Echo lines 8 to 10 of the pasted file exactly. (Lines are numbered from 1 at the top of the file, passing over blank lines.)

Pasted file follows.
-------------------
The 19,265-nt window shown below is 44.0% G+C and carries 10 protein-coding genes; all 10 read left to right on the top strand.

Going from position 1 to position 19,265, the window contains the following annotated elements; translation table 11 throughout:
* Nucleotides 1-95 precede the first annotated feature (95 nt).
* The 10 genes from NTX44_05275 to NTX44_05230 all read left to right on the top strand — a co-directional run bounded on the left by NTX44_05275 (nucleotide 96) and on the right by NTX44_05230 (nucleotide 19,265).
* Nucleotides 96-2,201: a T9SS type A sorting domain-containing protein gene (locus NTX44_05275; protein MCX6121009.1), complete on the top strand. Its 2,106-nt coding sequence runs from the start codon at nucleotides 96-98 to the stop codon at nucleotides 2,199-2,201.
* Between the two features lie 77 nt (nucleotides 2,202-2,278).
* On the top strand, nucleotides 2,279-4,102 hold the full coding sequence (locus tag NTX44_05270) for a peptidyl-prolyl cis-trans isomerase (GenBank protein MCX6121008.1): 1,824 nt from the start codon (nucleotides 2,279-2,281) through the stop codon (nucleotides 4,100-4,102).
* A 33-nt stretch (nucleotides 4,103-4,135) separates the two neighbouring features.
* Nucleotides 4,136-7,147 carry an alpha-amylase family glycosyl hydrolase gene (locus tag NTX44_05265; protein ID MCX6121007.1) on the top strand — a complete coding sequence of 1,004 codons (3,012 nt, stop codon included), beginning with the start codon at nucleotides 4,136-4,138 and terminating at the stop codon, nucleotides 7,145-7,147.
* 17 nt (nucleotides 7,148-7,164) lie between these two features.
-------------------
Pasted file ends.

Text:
* A 33-nt stretch (nucleotides 4,103-4,135) separates the two neighbouring features.
* Nucleotides 4,136-7,147 carry an alpha-amylase family glycosyl hydrolase gene (locus tag NTX44_05265; protein ID MCX6121007.1) on the top strand — a complete coding sequence of 1,004 codons (3,012 nt, stop codon included), beginning with the start codon at nucleotides 4,136-4,138 and terminating at the stop codon, nucleotides 7,145-7,147.
* 17 nt (nucleotides 7,148-7,164) lie between these two features.